1 ¼ cups granulated sugar

2 cups raisins

¾ cup finely chopped or snipped dried apricots (sour or Turkish, about 15 to 20)

2 to 2 ½ tablespoons ground cinnamon

¼ cup grated bittersweet chocolate, or to taste (see note)

½ cup (1 stick) butter, melted


2 tablespoons melted butter, cooled

1 beaten large egg

Coarse sugar (optional)

Icing (optional; see recipe)

To make dough: In a small glass bowl, stir yeast into warm water. Let rest until some bubbling has occurred, at least 5 minutes.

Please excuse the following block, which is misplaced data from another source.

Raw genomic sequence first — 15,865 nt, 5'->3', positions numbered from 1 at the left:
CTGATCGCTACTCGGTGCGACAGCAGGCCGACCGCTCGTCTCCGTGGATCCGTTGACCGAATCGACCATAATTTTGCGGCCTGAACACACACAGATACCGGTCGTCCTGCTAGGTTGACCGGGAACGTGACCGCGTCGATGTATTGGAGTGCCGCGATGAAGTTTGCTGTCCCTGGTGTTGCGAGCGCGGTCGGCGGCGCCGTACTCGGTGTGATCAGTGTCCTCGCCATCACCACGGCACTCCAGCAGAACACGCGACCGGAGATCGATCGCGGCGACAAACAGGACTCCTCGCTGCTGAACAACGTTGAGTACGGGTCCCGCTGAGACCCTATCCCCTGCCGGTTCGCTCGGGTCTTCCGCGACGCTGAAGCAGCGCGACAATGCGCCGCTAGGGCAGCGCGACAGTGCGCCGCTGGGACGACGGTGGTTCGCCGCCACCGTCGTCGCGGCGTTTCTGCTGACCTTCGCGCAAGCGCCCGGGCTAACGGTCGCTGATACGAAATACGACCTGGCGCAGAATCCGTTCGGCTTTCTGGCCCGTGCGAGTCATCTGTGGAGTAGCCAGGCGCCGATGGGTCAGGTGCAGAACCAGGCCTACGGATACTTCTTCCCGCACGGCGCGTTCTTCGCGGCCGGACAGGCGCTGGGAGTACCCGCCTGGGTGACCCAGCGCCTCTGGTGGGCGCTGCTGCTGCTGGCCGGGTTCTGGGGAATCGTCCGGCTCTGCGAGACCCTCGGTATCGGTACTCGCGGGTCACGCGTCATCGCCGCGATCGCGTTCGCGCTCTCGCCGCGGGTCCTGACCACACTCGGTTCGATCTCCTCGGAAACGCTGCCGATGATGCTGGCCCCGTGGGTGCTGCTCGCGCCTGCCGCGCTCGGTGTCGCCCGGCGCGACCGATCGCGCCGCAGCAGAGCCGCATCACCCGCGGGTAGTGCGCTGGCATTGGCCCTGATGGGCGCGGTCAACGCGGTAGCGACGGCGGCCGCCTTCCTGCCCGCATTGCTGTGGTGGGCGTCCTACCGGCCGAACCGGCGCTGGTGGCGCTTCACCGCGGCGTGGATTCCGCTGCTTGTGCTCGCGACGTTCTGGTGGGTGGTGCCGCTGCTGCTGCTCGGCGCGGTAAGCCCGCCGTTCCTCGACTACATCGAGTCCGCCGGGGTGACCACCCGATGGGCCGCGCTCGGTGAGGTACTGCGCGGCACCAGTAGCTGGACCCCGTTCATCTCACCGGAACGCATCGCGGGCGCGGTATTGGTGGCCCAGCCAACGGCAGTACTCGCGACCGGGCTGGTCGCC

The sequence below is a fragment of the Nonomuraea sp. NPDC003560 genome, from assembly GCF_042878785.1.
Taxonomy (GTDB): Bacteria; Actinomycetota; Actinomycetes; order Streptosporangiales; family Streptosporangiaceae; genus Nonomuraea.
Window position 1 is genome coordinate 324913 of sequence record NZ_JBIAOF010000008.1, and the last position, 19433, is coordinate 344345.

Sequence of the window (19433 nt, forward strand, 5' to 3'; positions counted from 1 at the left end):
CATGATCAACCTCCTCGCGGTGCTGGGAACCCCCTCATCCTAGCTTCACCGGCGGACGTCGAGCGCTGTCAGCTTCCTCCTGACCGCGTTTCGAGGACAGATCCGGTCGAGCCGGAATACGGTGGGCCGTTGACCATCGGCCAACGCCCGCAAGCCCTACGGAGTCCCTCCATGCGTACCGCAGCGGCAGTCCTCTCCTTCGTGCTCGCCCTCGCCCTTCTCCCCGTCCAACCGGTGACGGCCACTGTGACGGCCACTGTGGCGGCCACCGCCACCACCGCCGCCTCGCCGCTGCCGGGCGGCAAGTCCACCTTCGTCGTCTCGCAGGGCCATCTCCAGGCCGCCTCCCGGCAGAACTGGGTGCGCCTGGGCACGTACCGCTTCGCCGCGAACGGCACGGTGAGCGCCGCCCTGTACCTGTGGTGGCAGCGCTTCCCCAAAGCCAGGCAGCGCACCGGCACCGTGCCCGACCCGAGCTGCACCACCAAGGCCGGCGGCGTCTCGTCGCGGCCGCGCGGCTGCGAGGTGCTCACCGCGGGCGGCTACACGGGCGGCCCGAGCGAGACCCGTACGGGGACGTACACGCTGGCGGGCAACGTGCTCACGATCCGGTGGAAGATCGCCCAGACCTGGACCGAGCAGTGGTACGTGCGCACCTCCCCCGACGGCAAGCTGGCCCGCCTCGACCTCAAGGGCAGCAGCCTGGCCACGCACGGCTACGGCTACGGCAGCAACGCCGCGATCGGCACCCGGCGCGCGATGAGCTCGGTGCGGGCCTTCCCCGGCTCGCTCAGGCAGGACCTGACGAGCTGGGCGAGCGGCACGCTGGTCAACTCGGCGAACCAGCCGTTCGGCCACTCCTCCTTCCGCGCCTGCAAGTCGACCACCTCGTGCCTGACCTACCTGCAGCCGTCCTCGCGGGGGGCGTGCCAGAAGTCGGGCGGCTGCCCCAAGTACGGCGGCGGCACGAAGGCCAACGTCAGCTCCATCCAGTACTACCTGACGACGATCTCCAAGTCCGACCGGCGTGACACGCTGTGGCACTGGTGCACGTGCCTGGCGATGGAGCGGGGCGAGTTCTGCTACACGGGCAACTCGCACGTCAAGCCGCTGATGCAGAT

In a large mixing bowl, combine 4 to 5 cups of the flour, the sugar, milk, eggs, salt and yeast mixture. Beat with dough hook of electric mixer 2 minutes. Remove dough from bowl and gradually work in enough additional flour from the 5 to 7 cups with your hands to make a soft (slightly sticky) dough. Knead until smooth and elastic, 5 to 8 minutes. Wrap dough loosely in plastic wrap and chill at least 15 minutes.

Meanwhile, make butter pat. Using a heavy-duty mixer, food processor or pastry blender, combine the 1/3 cup flour with cold butter until well incorporated. (Do not cream it completely; some lumps are desirable.) Flatten butter mixture into a 12-by-9-inch rectangle between two sheets of wax paper or plastic wrap, using a rolling pin. Chill until firm.

To make filling: Combine all filling ingredients and set aside. (You will have about 6 cups filling.)